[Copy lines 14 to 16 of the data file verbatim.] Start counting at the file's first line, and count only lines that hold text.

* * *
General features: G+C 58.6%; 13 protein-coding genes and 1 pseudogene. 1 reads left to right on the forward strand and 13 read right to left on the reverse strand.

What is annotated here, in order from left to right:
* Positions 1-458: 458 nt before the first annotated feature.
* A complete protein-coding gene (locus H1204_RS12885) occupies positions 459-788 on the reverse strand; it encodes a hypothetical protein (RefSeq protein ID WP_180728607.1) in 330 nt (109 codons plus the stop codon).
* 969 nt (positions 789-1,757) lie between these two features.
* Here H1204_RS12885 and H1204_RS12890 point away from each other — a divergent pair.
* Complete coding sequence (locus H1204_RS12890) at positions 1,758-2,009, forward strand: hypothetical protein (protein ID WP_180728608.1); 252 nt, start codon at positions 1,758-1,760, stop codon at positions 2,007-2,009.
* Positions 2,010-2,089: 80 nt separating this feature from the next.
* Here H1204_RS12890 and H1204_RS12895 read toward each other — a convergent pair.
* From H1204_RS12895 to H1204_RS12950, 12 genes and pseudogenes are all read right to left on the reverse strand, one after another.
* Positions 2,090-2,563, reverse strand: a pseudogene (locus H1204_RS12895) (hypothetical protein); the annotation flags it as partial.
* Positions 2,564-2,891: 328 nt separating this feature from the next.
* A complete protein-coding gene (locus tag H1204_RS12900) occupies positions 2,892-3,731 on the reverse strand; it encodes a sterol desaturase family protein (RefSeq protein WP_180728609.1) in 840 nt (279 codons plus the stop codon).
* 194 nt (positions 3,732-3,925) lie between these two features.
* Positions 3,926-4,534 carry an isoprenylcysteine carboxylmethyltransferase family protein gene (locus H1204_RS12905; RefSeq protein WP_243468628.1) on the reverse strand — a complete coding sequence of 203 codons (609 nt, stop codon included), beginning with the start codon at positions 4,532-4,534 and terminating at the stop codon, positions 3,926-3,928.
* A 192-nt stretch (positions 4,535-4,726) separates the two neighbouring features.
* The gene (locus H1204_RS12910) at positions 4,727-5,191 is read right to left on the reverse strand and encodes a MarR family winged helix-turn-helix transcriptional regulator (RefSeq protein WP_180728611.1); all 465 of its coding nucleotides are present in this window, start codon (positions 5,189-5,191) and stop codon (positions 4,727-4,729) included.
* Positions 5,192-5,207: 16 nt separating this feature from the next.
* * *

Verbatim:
* 194 nt (positions 3,732-3,925) lie between these two features.
* Positions 3,926-4,534 carry an isoprenylcysteine carboxylmethyltransferase family protein gene (locus H1204_RS12905; RefSeq protein WP_243468628.1) on the reverse strand — a complete coding sequence of 203 codons (609 nt, stop codon included), beginning with the start codon at positions 4,532-4,534 and terminating at the stop codon, positions 3,926-3,928.
* A 192-nt stretch (positions 4,535-4,726) separates the two neighbouring features.